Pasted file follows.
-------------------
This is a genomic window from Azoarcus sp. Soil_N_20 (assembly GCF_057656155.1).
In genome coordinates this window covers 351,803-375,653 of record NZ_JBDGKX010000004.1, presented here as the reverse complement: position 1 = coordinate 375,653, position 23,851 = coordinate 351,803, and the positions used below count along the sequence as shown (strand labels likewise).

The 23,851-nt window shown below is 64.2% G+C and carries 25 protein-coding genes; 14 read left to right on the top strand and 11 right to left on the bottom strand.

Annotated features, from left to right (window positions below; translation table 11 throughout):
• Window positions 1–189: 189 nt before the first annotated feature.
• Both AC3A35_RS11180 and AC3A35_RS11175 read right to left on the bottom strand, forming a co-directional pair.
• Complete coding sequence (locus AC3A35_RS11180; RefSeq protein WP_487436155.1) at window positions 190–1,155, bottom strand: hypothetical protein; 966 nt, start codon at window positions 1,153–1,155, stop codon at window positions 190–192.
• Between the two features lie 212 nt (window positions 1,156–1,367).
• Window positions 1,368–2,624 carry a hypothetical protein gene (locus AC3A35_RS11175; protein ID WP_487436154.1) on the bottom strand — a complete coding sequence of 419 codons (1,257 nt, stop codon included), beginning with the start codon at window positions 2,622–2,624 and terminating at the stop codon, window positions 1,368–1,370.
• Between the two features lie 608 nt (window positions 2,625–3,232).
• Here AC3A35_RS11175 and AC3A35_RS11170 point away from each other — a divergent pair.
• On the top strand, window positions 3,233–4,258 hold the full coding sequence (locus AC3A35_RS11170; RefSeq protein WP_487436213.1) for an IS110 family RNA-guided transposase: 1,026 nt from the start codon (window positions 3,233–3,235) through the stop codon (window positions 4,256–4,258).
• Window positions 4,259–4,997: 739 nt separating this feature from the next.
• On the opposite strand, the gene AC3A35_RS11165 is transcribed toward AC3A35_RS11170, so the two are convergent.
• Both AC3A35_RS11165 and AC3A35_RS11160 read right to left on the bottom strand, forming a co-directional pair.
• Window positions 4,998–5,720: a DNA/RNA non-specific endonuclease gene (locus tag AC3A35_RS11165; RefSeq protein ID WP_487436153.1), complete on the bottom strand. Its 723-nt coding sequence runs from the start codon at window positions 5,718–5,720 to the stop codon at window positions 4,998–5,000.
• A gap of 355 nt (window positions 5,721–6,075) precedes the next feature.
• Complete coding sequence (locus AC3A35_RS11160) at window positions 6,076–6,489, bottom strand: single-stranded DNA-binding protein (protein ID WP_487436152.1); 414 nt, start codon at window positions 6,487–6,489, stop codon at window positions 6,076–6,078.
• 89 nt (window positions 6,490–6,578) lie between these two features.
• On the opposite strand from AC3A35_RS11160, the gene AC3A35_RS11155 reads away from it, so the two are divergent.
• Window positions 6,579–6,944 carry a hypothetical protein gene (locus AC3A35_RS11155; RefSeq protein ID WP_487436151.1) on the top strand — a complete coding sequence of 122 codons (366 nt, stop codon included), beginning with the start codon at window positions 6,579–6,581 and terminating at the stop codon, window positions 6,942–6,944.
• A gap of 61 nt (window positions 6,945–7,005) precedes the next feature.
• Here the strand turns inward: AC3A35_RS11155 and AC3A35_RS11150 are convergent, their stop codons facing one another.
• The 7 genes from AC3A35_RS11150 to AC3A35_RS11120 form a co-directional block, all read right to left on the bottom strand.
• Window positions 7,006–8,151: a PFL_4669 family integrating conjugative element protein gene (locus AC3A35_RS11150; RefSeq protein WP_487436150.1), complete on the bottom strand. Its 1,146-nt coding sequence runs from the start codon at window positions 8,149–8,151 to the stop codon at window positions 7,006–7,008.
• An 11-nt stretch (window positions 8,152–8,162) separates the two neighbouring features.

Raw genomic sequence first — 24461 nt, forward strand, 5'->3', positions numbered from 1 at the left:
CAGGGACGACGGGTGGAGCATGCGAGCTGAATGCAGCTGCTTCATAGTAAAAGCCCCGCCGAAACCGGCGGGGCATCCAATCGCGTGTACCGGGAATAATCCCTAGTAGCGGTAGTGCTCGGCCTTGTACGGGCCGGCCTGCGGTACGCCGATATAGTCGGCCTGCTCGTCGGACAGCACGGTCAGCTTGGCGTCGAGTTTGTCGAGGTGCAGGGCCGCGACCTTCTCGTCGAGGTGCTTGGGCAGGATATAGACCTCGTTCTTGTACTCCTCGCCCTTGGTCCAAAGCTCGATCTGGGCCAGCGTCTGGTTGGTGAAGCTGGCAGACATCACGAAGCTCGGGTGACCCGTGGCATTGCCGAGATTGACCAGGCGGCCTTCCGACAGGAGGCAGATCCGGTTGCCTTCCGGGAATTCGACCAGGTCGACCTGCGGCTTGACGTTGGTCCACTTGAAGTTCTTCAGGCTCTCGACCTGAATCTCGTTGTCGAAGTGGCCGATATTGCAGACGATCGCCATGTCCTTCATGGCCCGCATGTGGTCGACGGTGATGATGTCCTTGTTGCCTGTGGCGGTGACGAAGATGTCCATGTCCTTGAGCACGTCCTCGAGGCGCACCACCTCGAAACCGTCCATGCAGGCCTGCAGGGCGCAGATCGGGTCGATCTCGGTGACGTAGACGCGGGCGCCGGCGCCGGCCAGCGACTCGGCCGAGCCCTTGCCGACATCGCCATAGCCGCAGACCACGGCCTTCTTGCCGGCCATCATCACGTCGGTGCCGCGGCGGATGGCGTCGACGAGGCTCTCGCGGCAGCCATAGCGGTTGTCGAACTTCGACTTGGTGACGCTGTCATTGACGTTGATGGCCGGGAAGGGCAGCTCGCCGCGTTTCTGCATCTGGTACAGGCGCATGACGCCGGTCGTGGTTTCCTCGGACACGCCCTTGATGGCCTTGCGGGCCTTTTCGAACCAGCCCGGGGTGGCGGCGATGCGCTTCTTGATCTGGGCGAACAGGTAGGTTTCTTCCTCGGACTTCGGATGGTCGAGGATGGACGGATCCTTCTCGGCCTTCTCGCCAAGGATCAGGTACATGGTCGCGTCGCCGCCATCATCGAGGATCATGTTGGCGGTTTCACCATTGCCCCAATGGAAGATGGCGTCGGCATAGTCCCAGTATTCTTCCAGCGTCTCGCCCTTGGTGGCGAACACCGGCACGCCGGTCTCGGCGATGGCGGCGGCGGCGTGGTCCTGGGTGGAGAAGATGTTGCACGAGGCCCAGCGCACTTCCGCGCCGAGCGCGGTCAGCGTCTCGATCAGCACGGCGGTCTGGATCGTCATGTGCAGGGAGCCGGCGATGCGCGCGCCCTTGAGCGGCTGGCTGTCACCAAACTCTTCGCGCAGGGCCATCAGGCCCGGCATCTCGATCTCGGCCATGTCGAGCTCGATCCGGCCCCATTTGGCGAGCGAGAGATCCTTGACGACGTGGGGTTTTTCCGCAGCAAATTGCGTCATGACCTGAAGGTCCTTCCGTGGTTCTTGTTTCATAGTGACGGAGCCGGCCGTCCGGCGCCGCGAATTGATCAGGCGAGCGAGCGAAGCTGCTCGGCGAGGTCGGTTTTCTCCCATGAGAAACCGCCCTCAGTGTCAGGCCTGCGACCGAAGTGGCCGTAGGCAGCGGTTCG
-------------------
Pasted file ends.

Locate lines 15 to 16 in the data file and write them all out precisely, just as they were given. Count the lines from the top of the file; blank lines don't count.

• Both AC3A35_RS11165 and AC3A35_RS11160 read right to left on the bottom strand, forming a co-directional pair.
• Window positions 4,998–5,720: a DNA/RNA non-specific endonuclease gene (locus tag AC3A35_RS11165; RefSeq protein ID WP_487436153.1), complete on the bottom strand. Its 723-nt coding sequence runs from the start codon at window positions 5,718–5,720 to the stop codon at window positions 4,998–5,000.